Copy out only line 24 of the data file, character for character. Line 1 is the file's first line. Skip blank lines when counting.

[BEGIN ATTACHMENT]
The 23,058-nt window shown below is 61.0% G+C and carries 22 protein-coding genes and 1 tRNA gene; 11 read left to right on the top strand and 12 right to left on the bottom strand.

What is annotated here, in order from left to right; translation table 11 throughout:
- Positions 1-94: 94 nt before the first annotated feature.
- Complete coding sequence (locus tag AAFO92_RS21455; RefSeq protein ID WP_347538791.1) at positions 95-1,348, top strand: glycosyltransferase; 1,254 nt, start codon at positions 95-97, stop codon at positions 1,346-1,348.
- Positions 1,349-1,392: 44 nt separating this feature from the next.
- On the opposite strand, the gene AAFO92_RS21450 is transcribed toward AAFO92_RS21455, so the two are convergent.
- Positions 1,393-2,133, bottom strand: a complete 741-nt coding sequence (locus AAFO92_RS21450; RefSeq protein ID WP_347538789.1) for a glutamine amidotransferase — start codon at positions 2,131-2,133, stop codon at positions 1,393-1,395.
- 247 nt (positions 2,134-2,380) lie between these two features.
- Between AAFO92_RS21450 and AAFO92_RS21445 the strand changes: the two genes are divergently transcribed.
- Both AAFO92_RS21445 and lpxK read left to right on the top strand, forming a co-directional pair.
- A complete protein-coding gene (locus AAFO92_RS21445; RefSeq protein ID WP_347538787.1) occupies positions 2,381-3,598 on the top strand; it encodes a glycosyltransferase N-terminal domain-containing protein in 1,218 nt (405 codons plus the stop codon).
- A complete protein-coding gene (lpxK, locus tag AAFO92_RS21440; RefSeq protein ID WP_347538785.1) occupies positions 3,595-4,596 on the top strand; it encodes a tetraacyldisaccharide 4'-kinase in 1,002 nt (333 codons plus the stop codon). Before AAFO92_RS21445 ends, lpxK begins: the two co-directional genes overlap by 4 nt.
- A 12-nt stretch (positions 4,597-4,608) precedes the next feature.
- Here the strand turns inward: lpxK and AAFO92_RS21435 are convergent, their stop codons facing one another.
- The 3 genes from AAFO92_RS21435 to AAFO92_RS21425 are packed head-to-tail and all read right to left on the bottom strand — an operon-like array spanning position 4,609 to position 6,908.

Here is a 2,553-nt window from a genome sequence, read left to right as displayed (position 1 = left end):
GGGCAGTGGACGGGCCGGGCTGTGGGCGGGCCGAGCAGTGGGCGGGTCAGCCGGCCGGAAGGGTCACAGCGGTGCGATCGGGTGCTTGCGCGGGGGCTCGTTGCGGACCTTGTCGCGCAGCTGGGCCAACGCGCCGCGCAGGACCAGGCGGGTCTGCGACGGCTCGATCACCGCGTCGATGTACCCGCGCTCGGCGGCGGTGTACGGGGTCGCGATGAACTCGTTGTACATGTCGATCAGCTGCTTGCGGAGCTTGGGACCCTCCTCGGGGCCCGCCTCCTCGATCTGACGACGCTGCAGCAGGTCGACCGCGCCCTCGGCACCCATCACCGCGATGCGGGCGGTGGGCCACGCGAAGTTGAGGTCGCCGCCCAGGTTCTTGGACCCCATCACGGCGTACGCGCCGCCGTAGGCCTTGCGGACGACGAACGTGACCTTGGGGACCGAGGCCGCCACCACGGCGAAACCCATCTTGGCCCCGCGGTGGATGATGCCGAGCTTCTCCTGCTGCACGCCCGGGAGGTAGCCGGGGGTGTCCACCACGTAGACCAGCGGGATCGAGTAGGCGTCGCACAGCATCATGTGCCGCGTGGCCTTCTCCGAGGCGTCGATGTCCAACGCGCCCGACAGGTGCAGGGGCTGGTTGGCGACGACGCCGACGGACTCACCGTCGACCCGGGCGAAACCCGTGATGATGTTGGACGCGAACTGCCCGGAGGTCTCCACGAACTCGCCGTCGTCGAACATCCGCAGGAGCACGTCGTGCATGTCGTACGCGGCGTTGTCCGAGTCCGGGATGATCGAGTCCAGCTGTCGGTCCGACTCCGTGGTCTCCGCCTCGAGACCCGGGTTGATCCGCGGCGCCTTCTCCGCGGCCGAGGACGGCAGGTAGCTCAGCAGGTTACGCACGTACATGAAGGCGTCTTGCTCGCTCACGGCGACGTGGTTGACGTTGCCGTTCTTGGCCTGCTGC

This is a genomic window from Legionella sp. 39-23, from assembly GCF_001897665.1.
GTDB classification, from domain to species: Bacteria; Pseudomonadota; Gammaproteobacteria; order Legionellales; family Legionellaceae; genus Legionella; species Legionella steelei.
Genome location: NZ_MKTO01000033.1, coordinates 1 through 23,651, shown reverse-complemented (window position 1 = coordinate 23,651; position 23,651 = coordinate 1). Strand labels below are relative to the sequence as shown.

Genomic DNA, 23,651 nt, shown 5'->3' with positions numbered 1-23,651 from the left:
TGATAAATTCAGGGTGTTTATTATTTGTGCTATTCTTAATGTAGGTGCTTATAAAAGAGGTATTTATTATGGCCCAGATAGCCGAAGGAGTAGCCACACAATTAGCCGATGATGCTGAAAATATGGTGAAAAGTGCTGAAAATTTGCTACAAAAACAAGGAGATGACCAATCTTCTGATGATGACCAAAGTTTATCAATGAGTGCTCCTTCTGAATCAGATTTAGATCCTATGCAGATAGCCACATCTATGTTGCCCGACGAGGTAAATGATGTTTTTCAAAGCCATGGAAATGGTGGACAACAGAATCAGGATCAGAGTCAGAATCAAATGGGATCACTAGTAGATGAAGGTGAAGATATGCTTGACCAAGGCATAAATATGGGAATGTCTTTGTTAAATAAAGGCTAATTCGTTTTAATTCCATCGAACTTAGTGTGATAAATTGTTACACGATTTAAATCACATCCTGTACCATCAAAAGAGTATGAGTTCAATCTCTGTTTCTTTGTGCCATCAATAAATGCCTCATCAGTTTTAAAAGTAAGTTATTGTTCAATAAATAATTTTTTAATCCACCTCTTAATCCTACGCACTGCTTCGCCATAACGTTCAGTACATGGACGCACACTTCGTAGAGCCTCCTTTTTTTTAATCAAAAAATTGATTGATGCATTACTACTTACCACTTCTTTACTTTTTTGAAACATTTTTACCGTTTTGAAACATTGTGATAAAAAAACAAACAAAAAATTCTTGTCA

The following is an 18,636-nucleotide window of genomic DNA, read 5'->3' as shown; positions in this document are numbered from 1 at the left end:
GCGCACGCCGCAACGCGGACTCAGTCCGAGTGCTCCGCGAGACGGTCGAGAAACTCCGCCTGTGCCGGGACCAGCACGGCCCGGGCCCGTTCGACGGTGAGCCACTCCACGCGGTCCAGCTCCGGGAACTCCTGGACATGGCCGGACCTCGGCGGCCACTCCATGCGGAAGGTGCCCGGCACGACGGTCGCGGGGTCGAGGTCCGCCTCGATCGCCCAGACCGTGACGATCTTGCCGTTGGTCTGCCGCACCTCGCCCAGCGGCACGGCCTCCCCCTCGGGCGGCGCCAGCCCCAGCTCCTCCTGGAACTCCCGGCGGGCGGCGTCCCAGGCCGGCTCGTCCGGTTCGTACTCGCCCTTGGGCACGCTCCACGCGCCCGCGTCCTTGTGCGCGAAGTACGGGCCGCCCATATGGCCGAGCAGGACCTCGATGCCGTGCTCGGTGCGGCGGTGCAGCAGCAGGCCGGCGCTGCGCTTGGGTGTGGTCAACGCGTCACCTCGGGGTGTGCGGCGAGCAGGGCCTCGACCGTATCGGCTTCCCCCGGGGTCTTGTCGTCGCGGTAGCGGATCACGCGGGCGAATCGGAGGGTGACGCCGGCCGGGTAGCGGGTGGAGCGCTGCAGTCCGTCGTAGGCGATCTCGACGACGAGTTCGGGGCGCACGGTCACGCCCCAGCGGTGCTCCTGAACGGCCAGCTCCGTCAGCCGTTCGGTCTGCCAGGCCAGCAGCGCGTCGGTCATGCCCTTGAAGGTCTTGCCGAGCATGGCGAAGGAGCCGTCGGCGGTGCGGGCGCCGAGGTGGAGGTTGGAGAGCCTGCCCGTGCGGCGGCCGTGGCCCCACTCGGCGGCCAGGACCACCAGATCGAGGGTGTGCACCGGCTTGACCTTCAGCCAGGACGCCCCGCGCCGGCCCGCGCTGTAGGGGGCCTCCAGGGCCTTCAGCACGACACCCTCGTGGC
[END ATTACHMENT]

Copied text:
GCGCACGCCGCAACGCGGACTCAGTCCGAGTGCTCCGCGAGACGGTCGAGAAACTCCGCCTGTGCCGGGACCAGCACGGCCCGGGCCCGTTCGACGGTGAGCCACTCCACGCGGTCCAGCTCCGGGAACTCCTGGACATGGCCGGACCTCGGCGGCCACTCCATGCGGAAGGTGCCCGGCACGACGGTCGCGGGGTCGAGGTCCGCCTCGATCGCCCAGACCGTGACGATCTTGCCGTTGGTCTGCCGCACCTCGCCCAGCGGCACGGCCTCCCCCTCGGGCGGCGCCAGCCCCAGCTCCTCCTGGAACTCCCGGCGGGCGGCGTCCCAGGCCGGCTCGTCCGGTTCGTACTCGCCCTTGGGCACGCTCCACGCGCCCGCGTCCTTGTGCGCGAAGTACGGGCCGCCCATATGGCCGAGCAGGACCTCGATGCCGTGCTCGGTGCGGCGGTGCAGCAGCAGGCCGGCGCTGCGCTTGGGTGTGGTCAACGCGTCACCTCGGGGTGTGCGGCGAGCAGGGCCTCGACCGTATCGGCTTCCCCCGGGGTCTTGTCGTCGCGGTAGCGGATCACGCGGGCGAATCGGAGGGTGACGCCGGCCGGGTAGCGGGTGGAGCGCTGCAGTCCGTCGTAGGCGATCTCGACGACGAGTTCGGGGCGCACGGTCACGCCCCAGCGGTGCTCCTGAACGGCCAGCTCCGTCAGCCGTTCGGTCTGCCAGGCCAGCAGCGCGTCGGTCATGCCCTTGAAGGTCTTGCCGAGCATGGCGAAGGAGCCGTCGGCGGTGCGGGCGCCGAGGTGGAGGTTGGAGAGCCTGCCCGTGCGGCGGCCGTGGCCCCACTCGGCGGCCAGGACCACCAGATCGAGGGTGTGCACCGGCTTGACCTTCAGCCAGGACGCCCCGCGCCGGCCCGCGCTGTAGGGGGCCTCCAGGGCCTTCAGCACGACACCCTCGTGGC